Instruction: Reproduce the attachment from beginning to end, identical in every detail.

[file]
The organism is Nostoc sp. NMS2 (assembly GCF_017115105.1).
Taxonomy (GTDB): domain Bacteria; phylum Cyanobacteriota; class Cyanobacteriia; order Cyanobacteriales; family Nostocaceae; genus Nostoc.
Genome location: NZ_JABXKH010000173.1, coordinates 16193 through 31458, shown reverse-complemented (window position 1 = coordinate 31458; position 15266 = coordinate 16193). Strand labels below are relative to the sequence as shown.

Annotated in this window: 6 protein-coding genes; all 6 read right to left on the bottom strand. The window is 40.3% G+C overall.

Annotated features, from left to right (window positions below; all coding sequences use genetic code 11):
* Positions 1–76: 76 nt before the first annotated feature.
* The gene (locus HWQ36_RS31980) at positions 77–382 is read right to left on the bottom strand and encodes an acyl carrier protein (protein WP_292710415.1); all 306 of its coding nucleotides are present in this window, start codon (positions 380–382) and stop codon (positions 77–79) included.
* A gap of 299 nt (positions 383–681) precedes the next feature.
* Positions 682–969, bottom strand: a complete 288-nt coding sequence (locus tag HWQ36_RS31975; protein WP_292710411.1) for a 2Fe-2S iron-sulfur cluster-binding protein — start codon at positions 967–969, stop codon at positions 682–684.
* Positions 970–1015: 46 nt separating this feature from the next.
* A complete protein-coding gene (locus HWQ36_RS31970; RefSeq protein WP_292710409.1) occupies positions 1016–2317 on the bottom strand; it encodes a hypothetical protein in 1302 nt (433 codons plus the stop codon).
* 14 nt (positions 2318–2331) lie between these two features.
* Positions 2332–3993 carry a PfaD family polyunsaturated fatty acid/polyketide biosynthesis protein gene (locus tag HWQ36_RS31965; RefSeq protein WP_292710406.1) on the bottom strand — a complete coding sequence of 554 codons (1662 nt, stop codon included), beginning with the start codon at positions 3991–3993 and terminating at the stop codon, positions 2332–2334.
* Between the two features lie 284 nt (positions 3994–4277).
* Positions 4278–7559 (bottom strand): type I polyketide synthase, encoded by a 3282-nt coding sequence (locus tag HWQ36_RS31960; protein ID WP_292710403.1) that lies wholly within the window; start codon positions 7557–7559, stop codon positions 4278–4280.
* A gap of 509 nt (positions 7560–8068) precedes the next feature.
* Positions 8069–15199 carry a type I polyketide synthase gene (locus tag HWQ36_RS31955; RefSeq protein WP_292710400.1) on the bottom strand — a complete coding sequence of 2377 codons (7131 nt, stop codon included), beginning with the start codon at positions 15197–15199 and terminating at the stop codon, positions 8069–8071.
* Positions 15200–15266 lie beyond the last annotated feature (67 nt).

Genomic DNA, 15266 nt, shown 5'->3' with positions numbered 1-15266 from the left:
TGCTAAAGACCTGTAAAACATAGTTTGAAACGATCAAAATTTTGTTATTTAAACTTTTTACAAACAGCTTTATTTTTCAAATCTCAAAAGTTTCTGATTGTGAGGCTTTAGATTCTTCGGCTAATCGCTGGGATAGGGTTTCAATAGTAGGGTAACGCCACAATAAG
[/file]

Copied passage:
The organism is Nostoc sp. NMS2 (assembly GCF_017115105.1).
Taxonomy (GTDB): domain Bacteria; phylum Cyanobacteriota; class Cyanobacteriia; order Cyanobacteriales; family Nostocaceae; genus Nostoc.
Genome location: NZ_JABXKH010000173.1, coordinates 16193 through 31458, shown reverse-complemented (window position 1 = coordinate 31458; position 15266 = coordinate 16193). Strand labels below are relative to the sequence as shown.

Annotated in this window: 6 protein-coding genes; all 6 read right to left on the bottom strand. The window is 40.3% G+C overall.

Annotated features, from left to right (window positions below; all coding sequences use genetic code 11):
* Positions 1–76: 76 nt before the first annotated feature.
* The gene (locus HWQ36_RS31980) at positions 77–382 is read right to left on the bottom strand and encodes an acyl carrier protein (protein WP_292710415.1); all 306 of its coding nucleotides are present in this window, start codon (positions 380–382) and stop codon (positions 77–79) included.
* A gap of 299 nt (positions 383–681) precedes the next feature.
* Positions 682–969, bottom strand: a complete 288-nt coding sequence (locus tag HWQ36_RS31975; protein WP_292710411.1) for a 2Fe-2S iron-sulfur cluster-binding protein — start codon at positions 967–969, stop codon at positions 682–684.
* Positions 970–1015: 46 nt separating this feature from the next.
* A complete protein-coding gene (locus HWQ36_RS31970; RefSeq protein WP_292710409.1) occupies positions 1016–2317 on the bottom strand; it encodes a hypothetical protein in 1302 nt (433 codons plus the stop codon).
* 14 nt (positions 2318–2331) lie between these two features.
* Positions 2332–3993 carry a PfaD family polyunsaturated fatty acid/polyketide biosynthesis protein gene (locus tag HWQ36_RS31965; RefSeq protein WP_292710406.1) on the bottom strand — a complete coding sequence of 554 codons (1662 nt, stop codon included), beginning with the start codon at positions 3991–3993 and terminating at the stop codon, positions 2332–2334.
* Between the two features lie 284 nt (positions 3994–4277).
* Positions 4278–7559 (bottom strand): type I polyketide synthase, encoded by a 3282-nt coding sequence (locus tag HWQ36_RS31960; protein ID WP_292710403.1) that lies wholly within the window; start codon positions 7557–7559, stop codon positions 4278–4280.
* A gap of 509 nt (positions 7560–8068) precedes the next feature.
* Positions 8069–15199 carry a type I polyketide synthase gene (locus tag HWQ36_RS31955; RefSeq protein WP_292710400.1) on the bottom strand — a complete coding sequence of 2377 codons (7131 nt, stop codon included), beginning with the start codon at positions 15197–15199 and terminating at the stop codon, positions 8069–8071.
* Positions 15200–15266 lie beyond the last annotated feature (67 nt).

Genomic DNA, 15266 nt, shown 5'->3' with positions numbered 1-15266 from the left:
TGCTAAAGACCTGTAAAACATAGTTTGAAACGATCAAAATTTTGTTATTTAAACTTTTTACAAACAGCTTTATTTTTCAAATCTCAAAAGTTTCTGATTGTGAGGCTTTAGATTCTTCGGCTAATCGCTGGGATAGGGTTTCAATAGTAGGGTAACGCCACAATAAG